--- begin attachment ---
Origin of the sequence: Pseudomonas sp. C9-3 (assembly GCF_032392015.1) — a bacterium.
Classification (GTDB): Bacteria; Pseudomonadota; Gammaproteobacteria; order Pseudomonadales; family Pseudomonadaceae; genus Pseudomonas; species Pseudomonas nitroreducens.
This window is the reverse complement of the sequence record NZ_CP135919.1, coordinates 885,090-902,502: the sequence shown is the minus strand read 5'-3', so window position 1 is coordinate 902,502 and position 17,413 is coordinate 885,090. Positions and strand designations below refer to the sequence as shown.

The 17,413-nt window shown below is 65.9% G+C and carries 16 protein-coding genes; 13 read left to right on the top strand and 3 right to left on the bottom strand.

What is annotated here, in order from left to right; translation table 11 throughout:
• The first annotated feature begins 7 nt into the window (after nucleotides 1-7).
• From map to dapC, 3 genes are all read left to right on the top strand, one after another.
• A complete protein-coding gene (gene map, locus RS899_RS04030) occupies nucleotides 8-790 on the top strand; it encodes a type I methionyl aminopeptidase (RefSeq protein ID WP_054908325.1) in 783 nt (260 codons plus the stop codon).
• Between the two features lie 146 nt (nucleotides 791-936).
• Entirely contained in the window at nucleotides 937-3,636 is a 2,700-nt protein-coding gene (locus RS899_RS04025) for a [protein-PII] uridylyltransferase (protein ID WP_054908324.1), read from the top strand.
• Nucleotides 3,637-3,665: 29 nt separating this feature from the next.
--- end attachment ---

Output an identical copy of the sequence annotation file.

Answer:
Origin of the sequence: Pseudomonas sp. C9-3 (assembly GCF_032392015.1) — a bacterium.
Classification (GTDB): Bacteria; Pseudomonadota; Gammaproteobacteria; order Pseudomonadales; family Pseudomonadaceae; genus Pseudomonas; species Pseudomonas nitroreducens.
This window is the reverse complement of the sequence record NZ_CP135919.1, coordinates 885,090-902,502: the sequence shown is the minus strand read 5'-3', so window position 1 is coordinate 902,502 and position 17,413 is coordinate 885,090. Positions and strand designations below refer to the sequence as shown.

The 17,413-nt window shown below is 65.9% G+C and carries 16 protein-coding genes; 13 read left to right on the top strand and 3 right to left on the bottom strand.

What is annotated here, in order from left to right; translation table 11 throughout:
• The first annotated feature begins 7 nt into the window (after nucleotides 1-7).
• From map to dapC, 3 genes are all read left to right on the top strand, one after another.
• A complete protein-coding gene (gene map, locus RS899_RS04030) occupies nucleotides 8-790 on the top strand; it encodes a type I methionyl aminopeptidase (RefSeq protein ID WP_054908325.1) in 783 nt (260 codons plus the stop codon).
• Between the two features lie 146 nt (nucleotides 791-936).
• Entirely contained in the window at nucleotides 937-3,636 is a 2,700-nt protein-coding gene (locus RS899_RS04025) for a [protein-PII] uridylyltransferase (protein ID WP_054908324.1), read from the top strand.
• Nucleotides 3,637-3,665: 29 nt separating this feature from the next.